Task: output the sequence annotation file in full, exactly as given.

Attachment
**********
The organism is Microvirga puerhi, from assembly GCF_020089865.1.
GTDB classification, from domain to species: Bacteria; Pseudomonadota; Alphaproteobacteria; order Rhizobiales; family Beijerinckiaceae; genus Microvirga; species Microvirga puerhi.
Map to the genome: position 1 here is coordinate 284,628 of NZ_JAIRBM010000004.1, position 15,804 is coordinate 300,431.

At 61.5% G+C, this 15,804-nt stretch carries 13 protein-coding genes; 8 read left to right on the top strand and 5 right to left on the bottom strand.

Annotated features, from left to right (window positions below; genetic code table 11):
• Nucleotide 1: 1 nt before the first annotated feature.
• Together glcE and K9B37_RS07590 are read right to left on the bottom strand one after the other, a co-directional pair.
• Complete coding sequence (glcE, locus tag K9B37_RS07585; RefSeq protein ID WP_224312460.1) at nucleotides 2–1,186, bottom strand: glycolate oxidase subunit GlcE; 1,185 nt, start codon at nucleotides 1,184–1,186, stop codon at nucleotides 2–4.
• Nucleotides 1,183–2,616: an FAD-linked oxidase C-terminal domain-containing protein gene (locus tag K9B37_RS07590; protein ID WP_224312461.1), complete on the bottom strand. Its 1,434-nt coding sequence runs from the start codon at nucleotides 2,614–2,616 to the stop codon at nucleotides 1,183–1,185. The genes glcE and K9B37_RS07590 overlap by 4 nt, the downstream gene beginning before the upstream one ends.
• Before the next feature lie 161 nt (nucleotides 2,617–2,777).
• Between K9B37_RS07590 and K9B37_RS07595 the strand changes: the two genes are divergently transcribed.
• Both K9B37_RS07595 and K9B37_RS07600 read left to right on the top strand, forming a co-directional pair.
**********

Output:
The organism is Microvirga puerhi, from assembly GCF_020089865.1.
GTDB classification, from domain to species: Bacteria; Pseudomonadota; Alphaproteobacteria; order Rhizobiales; family Beijerinckiaceae; genus Microvirga; species Microvirga puerhi.
Map to the genome: position 1 here is coordinate 284,628 of NZ_JAIRBM010000004.1, position 15,804 is coordinate 300,431.

At 61.5% G+C, this 15,804-nt stretch carries 13 protein-coding genes; 8 read left to right on the top strand and 5 right to left on the bottom strand.

Annotated features, from left to right (window positions below; genetic code table 11):
• Nucleotide 1: 1 nt before the first annotated feature.
• Together glcE and K9B37_RS07590 are read right to left on the bottom strand one after the other, a co-directional pair.
• Complete coding sequence (glcE, locus tag K9B37_RS07585; RefSeq protein ID WP_224312460.1) at nucleotides 2–1,186, bottom strand: glycolate oxidase subunit GlcE; 1,185 nt, start codon at nucleotides 1,184–1,186, stop codon at nucleotides 2–4.
• Nucleotides 1,183–2,616: an FAD-linked oxidase C-terminal domain-containing protein gene (locus tag K9B37_RS07590; protein ID WP_224312461.1), complete on the bottom strand. Its 1,434-nt coding sequence runs from the start codon at nucleotides 2,614–2,616 to the stop codon at nucleotides 1,183–1,185. The genes glcE and K9B37_RS07590 overlap by 4 nt, the downstream gene beginning before the upstream one ends.
• Before the next feature lie 161 nt (nucleotides 2,617–2,777).
• Between K9B37_RS07590 and K9B37_RS07595 the strand changes: the two genes are divergently transcribed.
• Both K9B37_RS07595 and K9B37_RS07600 read left to right on the top strand, forming a co-directional pair.